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Interpretation of Clauses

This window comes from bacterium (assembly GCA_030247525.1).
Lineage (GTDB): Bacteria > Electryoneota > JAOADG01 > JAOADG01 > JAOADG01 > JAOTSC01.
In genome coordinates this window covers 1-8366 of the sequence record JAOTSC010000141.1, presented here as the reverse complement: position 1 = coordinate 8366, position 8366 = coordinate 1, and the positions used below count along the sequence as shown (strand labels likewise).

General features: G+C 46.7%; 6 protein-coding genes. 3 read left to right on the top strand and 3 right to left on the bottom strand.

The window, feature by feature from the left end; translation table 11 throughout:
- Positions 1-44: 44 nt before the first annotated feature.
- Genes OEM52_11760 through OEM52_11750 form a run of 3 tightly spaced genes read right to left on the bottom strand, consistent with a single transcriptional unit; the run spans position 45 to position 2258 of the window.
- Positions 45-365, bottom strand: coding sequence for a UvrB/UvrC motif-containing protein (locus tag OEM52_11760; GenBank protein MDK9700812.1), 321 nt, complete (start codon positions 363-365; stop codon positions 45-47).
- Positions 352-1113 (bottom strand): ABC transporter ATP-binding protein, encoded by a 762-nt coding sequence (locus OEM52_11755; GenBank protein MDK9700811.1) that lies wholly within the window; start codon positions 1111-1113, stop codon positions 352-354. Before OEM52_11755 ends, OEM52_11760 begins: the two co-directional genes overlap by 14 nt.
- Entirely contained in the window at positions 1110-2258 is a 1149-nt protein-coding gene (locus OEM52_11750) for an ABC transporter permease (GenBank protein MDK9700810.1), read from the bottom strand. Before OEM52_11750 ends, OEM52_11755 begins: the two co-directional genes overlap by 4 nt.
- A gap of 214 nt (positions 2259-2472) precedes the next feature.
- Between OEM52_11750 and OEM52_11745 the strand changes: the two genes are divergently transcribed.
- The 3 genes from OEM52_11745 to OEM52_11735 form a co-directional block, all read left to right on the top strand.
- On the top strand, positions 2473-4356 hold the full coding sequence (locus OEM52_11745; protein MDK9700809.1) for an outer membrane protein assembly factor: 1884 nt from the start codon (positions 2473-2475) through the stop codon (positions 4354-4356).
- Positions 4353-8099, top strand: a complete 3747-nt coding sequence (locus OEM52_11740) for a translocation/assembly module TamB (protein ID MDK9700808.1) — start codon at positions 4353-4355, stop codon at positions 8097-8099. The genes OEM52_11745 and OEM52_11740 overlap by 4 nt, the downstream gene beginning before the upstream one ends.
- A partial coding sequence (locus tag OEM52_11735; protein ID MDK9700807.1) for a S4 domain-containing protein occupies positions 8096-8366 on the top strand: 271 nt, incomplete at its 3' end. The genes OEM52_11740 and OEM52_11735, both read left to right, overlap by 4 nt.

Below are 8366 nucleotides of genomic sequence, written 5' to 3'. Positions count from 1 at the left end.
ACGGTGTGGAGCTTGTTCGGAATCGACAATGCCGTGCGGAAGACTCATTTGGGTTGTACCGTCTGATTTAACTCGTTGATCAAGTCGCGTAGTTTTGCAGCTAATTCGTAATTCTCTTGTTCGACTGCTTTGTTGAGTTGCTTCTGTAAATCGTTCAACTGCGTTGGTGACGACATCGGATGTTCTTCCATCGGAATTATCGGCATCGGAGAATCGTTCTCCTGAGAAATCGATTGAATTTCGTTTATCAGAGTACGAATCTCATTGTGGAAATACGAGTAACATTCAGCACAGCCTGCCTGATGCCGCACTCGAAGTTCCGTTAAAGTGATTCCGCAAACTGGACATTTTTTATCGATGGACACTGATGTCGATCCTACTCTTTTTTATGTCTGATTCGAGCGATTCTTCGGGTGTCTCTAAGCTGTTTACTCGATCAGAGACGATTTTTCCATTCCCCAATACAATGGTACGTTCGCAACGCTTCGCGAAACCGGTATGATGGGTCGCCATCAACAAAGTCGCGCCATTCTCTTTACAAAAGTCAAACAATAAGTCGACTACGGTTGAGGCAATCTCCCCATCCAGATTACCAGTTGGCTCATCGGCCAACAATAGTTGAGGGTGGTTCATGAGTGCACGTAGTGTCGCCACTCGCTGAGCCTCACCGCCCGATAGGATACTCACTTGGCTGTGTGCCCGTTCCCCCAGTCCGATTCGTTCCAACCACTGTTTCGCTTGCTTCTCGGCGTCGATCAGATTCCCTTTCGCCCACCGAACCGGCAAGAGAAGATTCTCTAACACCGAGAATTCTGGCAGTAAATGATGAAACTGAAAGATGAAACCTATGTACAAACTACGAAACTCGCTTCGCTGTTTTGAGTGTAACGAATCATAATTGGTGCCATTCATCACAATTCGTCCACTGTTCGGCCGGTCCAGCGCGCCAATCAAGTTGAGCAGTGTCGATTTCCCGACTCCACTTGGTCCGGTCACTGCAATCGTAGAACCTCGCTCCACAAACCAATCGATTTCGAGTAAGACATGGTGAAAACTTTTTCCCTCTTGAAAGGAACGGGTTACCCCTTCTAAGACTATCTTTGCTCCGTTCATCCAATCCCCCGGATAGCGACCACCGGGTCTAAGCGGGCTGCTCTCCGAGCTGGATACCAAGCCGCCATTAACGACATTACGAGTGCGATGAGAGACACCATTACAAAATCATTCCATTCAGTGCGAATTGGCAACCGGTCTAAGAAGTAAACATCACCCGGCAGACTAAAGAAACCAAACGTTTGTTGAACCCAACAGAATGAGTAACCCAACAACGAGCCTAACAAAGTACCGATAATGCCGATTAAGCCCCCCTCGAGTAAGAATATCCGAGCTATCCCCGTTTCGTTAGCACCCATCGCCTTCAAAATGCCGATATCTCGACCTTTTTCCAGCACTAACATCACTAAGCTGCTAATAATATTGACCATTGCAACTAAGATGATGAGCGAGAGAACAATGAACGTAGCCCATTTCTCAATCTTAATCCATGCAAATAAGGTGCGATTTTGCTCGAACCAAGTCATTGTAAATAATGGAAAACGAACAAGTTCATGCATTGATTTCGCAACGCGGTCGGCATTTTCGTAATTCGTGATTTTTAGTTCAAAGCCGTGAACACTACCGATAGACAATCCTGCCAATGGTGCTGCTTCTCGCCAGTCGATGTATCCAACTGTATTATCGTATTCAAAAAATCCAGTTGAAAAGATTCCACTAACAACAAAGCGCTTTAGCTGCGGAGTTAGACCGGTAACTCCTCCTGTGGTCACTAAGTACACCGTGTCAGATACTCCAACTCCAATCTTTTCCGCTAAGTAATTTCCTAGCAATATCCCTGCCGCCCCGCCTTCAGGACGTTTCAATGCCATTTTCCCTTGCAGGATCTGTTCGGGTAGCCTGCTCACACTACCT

New case law has led to the Privy Council providing more guidance on the interpretation of Wills in general and the expression ‘per stirpes’. The debate in this case related to Clause 6 in the Will of the deceased who died in the Bahamas in 2004. He left a multi million pound estate, a portion of which was left under the following clause: 25% to a) my cousins (of which there were 4) and b) my ex-spouse in equal shares and if any of them predecease (the ex spouse or cousins) then to their issue per stirpes. The issue of construction related to whether, under this clause, each took 5% or whether it was divided into two equal portions, one shared by the cousins and one for the ex-wife. The judge found in favour of the wife and the cousins appealed. On appeal Lord Philips stated that the starting point when construing any will was to attempt to deduce the intention of the testator by giving the wording its natural meaning. He stated that little assistance was likely to be gained by consideration of how judges had interpreted similar wording in previous cases or to the format of the document achieved by the word processing as this could have been carried out by a secretary. His lordship went on to find that first impressions were that each of the five beneficiaries should receive an equal share. This was supported by the form of Clause 6 as a whole. Had the testator wished his wife to have a larger share this would have been conveyed in a separate sub-clause. He therefore allowed the appeal. Lord Hope further commented that the ‘per stirpes’ clause had no influence as to how the gift was to be divided between individuals where they all survived. It only came into play if a beneficiary had predeceased the testator.

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